I have standards of rigorous honesty in all my dealings and I live in accord with them. If I fall down in this, I admit it and make amends. I easily and willingly apologize when necessary.

I act toward others not as they act toward me but in accord with personal standards of fairness. I am committed to resisting evil and fighting injustice in non-violent ways. In this way, I focus on restorative justice not retributive justice.

I do not knowingly hurt others. If they hurt me, I do not retaliate only open a dialogue and ask for amends.

I am less and less competitive in relationships and find an abiding joy in cooperation.

I look at other people and their choices without censure.

I am able to say “Ouch!” to inappropriate pain in jobs, relationships, and interactions with others. I take action to change what can be changed and to move on when things remain abusive. I do this without self-pity or the need to make others wrong.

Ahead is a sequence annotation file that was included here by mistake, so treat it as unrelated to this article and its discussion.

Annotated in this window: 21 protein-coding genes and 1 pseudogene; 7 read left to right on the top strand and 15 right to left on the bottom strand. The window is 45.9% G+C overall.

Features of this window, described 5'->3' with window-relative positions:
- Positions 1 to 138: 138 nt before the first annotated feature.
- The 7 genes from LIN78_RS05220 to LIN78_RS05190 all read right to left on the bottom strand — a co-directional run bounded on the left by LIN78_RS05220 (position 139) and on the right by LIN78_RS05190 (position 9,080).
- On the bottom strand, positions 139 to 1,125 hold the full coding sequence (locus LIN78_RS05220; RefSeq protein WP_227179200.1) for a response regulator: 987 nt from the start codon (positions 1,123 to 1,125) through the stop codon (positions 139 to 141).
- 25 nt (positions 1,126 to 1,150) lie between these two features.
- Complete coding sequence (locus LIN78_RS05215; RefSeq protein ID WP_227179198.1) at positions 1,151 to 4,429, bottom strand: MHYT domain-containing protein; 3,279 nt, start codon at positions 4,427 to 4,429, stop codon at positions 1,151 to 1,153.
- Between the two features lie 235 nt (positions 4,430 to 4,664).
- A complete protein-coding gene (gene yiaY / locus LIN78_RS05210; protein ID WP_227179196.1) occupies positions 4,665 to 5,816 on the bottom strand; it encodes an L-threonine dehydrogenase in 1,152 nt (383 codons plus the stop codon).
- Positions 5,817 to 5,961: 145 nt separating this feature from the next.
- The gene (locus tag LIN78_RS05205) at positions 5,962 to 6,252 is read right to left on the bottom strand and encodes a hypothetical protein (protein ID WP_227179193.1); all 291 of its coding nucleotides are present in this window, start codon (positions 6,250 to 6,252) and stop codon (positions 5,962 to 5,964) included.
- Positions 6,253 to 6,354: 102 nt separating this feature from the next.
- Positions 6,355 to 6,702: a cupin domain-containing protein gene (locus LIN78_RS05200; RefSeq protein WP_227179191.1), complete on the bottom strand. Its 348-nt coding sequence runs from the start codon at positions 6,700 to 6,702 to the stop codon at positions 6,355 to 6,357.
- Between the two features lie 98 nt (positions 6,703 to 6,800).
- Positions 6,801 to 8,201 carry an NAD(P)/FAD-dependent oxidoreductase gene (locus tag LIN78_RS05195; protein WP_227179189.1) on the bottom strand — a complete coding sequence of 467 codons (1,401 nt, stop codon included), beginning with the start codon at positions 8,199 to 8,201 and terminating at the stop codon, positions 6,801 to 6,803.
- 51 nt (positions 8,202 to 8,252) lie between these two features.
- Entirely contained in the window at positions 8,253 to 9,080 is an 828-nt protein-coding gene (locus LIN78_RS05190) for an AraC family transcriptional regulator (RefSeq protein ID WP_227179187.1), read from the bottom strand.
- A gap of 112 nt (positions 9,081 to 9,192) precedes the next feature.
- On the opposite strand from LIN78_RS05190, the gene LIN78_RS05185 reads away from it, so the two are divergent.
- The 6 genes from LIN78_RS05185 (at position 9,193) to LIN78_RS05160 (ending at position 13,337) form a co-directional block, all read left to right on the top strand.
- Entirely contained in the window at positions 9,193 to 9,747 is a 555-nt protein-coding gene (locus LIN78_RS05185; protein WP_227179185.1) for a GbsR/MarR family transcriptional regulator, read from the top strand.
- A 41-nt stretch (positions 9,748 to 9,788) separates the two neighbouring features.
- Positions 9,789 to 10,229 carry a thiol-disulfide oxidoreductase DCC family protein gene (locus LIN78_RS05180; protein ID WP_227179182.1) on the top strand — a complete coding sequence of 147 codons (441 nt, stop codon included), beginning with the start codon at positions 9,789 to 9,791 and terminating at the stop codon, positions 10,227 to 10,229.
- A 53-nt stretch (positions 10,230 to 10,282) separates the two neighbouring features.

I confront the inherited or habitual governing principles of my psyche rather than placate them. For instance, if I operate on a scarcity model—being ungenerous because I fear there will not be enough for me—I admit it and act as if I believed in abundance.

I keep my commitments and finish the tasks I agree to do. More and more I can tell what my limits and skills are. This helps me set sane yet generous boundaries on how much I offer to do for others.

I have reason to be proud of some accomplishments. Thoreau wrote in his journal: “A man looks with pride at his woodpile.” (Our serious commitment to the practices on these pages is our “woodpile.”)

I ask this question as I enter any relationship or task: Is this a context in which I can fulfill my life purpose?

I am responding to an inner call to me to find and live out my vocation and my personal potential. I make the choices in life that make room for new possibilities.

I am engaged enthusiastically in something meaningful and this is the source of my bliss.